The Relationship between Vitamin D Status and Allergic Diseases in New Zealand Preschool Children

DSpace/Manakin Repository

The Relationship between Vitamin D Status and Allergic Diseases in New Zealand Preschool Children

Citable link to this page

 

 
Title: The Relationship between Vitamin D Status and Allergic Diseases in New Zealand Preschool Children
Author: Cairncross, Carolyn; Grant, Cameron; Stonehouse, Welma; Conlon, Cath; McDonald, Barry; Houghton, Lisa; Eyles, Darryl; Camargo, Carlos A.; Coad, Jane; von Hurst, Pamela

Note: Order does not necessarily reflect citation order of authors.

Citation: Cairncross, Carolyn, Cameron Grant, Welma Stonehouse, Cath Conlon, Barry McDonald, Lisa Houghton, Darryl Eyles, Carlos A. Camargo, Jane Coad, and Pamela von Hurst. 2016. “The Relationship between Vitamin D Status and Allergic Diseases in New Zealand Preschool Children.” Nutrients 8 (6): 326. doi:10.3390/nu8060326. http://dx.doi.org/10.3390/nu8060326.
Full Text & Related Files:
Abstract: Recent research on vitamin D in young children has expanded from bone development to exploring immunomodulatory effects. Our aim was to investigate the relationship of vitamin D status and allergic diseases in preschool-aged children in New Zealand. Dried capillary blood spots were collected from 1329 children during late-winter to early-spring for 25(OH)D measurement by LC-MS/MS. Caregivers completed a questionnaire about their child’s recent medical history. Analysis was by multivariable logistic regression. Mean 25(OH)D concentration was 52(SD19) nmol/L, with 7% of children <25 nmol/L and 49% <50 nmol/L. Children with 25(OH)D concentrations ≥75 nmol/L (n = 29) had a two-fold increased risk for parent-report of doctor-diagnosed food allergy compared to children with 25(OH)D 50–74.9 nmol/L (OR = 2.21, 1.33–3.68, p = 0.002). No associations were present between 25(OH)D concentration and presence of parent-reported eczema, allergic rhinoconjunctivitis or atopic asthma. Vitamin D deficiency was not associated with several allergic diseases in these New Zealand preschool children. In contrast, high 25(OH)D concentrations were associated with a two-fold increased risk of parental-report food allergy. This increase supports further research into the association between vitamin D status and allergic disease in preschool children.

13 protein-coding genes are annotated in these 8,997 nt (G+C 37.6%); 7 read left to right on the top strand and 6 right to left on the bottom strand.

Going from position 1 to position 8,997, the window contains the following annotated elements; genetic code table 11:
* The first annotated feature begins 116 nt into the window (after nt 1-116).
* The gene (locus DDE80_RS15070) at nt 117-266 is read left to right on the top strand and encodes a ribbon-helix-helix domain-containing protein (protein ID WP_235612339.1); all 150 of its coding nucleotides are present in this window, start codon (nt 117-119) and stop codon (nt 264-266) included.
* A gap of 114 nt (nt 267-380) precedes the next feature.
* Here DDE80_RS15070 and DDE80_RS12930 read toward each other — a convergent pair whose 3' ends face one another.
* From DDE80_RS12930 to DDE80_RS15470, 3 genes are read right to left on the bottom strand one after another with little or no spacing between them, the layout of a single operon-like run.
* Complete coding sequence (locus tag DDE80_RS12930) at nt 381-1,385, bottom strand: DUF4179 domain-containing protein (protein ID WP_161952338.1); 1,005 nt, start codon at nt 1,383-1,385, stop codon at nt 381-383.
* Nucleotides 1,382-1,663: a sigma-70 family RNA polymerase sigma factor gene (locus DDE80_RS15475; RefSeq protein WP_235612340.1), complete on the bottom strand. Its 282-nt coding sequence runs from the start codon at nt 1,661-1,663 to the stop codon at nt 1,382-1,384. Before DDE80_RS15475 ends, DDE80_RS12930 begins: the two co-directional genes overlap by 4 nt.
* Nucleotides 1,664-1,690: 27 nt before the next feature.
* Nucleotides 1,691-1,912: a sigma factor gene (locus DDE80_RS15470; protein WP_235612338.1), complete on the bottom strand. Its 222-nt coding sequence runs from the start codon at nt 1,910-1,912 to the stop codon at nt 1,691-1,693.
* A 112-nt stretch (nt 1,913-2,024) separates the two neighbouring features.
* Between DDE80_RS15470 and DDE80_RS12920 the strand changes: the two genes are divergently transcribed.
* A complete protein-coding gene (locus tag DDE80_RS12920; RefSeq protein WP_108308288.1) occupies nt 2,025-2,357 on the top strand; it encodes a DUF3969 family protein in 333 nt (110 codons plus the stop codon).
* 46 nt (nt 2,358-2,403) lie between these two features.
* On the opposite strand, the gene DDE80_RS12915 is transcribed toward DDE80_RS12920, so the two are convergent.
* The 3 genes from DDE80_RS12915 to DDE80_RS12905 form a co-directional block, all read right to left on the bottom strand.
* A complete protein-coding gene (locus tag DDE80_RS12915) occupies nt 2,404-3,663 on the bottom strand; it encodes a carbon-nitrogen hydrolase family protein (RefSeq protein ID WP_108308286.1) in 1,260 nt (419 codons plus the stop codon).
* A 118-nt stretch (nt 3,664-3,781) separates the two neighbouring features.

Published Version: doi:10.3390/nu8060326
Other Sources: http://www.ncbi.nlm.nih.gov/pmc/articles/PMC4924167/pdf/
Terms of Use: This article is made available under the terms and conditions applicable to Other Posted Material, as set forth at http://nrs.harvard.edu/urn-3:HUL.InstRepos:dash.current.terms-of-use#LAA
Citable link to this page: http://nrs.harvard.edu/urn-3:HUL.InstRepos:27822372
Downloads of this work:

Show full Dublin Core record

This item appears in the following Collection(s)

 
 

Search DASH


Advanced Search
 
 

Submitters